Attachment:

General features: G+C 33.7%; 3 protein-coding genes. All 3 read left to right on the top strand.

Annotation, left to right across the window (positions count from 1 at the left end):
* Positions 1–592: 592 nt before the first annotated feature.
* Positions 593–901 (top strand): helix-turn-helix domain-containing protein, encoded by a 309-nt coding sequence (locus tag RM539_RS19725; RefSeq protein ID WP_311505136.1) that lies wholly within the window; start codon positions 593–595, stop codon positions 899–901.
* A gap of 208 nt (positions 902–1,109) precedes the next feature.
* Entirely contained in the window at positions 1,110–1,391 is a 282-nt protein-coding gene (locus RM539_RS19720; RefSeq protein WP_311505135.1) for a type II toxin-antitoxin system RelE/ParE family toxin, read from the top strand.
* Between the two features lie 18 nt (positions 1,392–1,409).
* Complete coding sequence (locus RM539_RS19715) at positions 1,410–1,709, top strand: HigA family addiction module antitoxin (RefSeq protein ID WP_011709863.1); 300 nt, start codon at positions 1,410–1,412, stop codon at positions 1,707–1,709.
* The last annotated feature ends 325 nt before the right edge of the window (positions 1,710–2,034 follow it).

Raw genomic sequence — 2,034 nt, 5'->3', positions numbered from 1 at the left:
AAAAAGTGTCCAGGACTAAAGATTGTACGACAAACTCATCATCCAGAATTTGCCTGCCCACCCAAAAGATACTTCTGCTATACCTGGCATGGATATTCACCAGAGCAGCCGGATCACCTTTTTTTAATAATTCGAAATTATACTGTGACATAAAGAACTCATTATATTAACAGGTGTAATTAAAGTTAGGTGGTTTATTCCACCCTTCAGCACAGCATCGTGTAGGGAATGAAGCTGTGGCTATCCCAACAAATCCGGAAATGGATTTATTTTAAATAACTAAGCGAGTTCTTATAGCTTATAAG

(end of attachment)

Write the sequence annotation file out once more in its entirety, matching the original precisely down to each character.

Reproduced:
General features: G+C 33.7%; 3 protein-coding genes. All 3 read left to right on the top strand.

Annotation, left to right across the window (positions count from 1 at the left end):
* Positions 1–592: 592 nt before the first annotated feature.
* Positions 593–901 (top strand): helix-turn-helix domain-containing protein, encoded by a 309-nt coding sequence (locus tag RM539_RS19725; RefSeq protein ID WP_311505136.1) that lies wholly within the window; start codon positions 593–595, stop codon positions 899–901.
* A gap of 208 nt (positions 902–1,109) precedes the next feature.
* Entirely contained in the window at positions 1,110–1,391 is a 282-nt protein-coding gene (locus RM539_RS19720; RefSeq protein WP_311505135.1) for a type II toxin-antitoxin system RelE/ParE family toxin, read from the top strand.
* Between the two features lie 18 nt (positions 1,392–1,409).
* Complete coding sequence (locus RM539_RS19715) at positions 1,410–1,709, top strand: HigA family addiction module antitoxin (RefSeq protein ID WP_011709863.1); 300 nt, start codon at positions 1,410–1,412, stop codon at positions 1,707–1,709.
* The last annotated feature ends 325 nt before the right edge of the window (positions 1,710–2,034 follow it).

Raw genomic sequence — 2,034 nt, 5'->3', positions numbered from 1 at the left:
AAAAAGTGTCCAGGACTAAAGATTGTACGACAAACTCATCATCCAGAATTTGCCTGCCCACCCAAAAGATACTTCTGCTATACCTGGCATGGATATTCACCAGAGCAGCCGGATCACCTTTTTTTAATAATTCGAAATTATACTGTGACATAAAGAACTCATTATATTAACAGGTGTAATTAAAGTTAGGTGGTTTATTCCACCCTTCAGCACAGCATCGTGTAGGGAATGAAGCTGTGGCTATCCCAACAAATCCGGAAATGGATTTATTTTAAATAACTAAGCGAGTTCTTATAGCTTATAAG